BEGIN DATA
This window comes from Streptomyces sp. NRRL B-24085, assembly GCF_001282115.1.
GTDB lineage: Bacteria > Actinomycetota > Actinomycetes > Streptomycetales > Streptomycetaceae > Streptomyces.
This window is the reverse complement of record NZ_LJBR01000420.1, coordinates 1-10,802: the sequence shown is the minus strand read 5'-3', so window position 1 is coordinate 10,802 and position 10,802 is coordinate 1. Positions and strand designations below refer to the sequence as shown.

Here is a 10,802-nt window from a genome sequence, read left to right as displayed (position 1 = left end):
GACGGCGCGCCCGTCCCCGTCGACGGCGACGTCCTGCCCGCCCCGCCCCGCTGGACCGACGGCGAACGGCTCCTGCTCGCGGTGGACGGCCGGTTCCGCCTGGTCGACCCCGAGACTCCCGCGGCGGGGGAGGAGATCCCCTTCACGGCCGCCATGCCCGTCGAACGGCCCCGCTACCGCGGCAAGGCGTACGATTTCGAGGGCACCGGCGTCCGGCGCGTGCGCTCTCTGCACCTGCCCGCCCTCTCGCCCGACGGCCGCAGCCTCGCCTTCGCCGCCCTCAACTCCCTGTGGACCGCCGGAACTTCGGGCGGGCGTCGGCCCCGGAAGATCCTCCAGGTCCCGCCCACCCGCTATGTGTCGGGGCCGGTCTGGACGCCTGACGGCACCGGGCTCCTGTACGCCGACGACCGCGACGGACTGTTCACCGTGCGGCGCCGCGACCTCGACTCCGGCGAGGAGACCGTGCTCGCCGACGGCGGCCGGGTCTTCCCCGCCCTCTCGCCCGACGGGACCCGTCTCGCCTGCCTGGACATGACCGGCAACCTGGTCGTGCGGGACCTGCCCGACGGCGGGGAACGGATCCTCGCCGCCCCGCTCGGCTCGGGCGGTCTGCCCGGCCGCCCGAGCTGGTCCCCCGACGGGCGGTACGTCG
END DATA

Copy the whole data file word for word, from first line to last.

This window comes from Streptomyces sp. NRRL B-24085, assembly GCF_001282115.1.
GTDB lineage: Bacteria > Actinomycetota > Actinomycetes > Streptomycetales > Streptomycetaceae > Streptomyces.
This window is the reverse complement of record NZ_LJBR01000420.1, coordinates 1-10,802: the sequence shown is the minus strand read 5'-3', so window position 1 is coordinate 10,802 and position 10,802 is coordinate 1. Positions and strand designations below refer to the sequence as shown.

Here is a 10,802-nt window from a genome sequence, read left to right as displayed (position 1 = left end):
GACGGCGCGCCCGTCCCCGTCGACGGCGACGTCCTGCCCGCCCCGCCCCGCTGGACCGACGGCGAACGGCTCCTGCTCGCGGTGGACGGCCGGTTCCGCCTGGTCGACCCCGAGACTCCCGCGGCGGGGGAGGAGATCCCCTTCACGGCCGCCATGCCCGTCGAACGGCCCCGCTACCGCGGCAAGGCGTACGATTTCGAGGGCACCGGCGTCCGGCGCGTGCGCTCTCTGCACCTGCCCGCCCTCTCGCCCGACGGCCGCAGCCTCGCCTTCGCCGCCCTCAACTCCCTGTGGACCGCCGGAACTTCGGGCGGGCGTCGGCCCCGGAAGATCCTCCAGGTCCCGCCCACCCGCTATGTGTCGGGGCCGGTCTGGACGCCTGACGGCACCGGGCTCCTGTACGCCGACGACCGCGACGGACTGTTCACCGTGCGGCGCCGCGACCTCGACTCCGGCGAGGAGACCGTGCTCGCCGACGGCGGCCGGGTCTTCCCCGCCCTCTCGCCCGACGGGACCCGTCTCGCCTGCCTGGACATGACCGGCAACCTGGTCGTGCGGGACCTGCCCGACGGCGGGGAACGGATCCTCGCCGCCCCGCTCGGCTCGGGCGGTCTGCCCGGCCGCCCGAGCTGGTCCCCCGACGGGCGGTACGTCG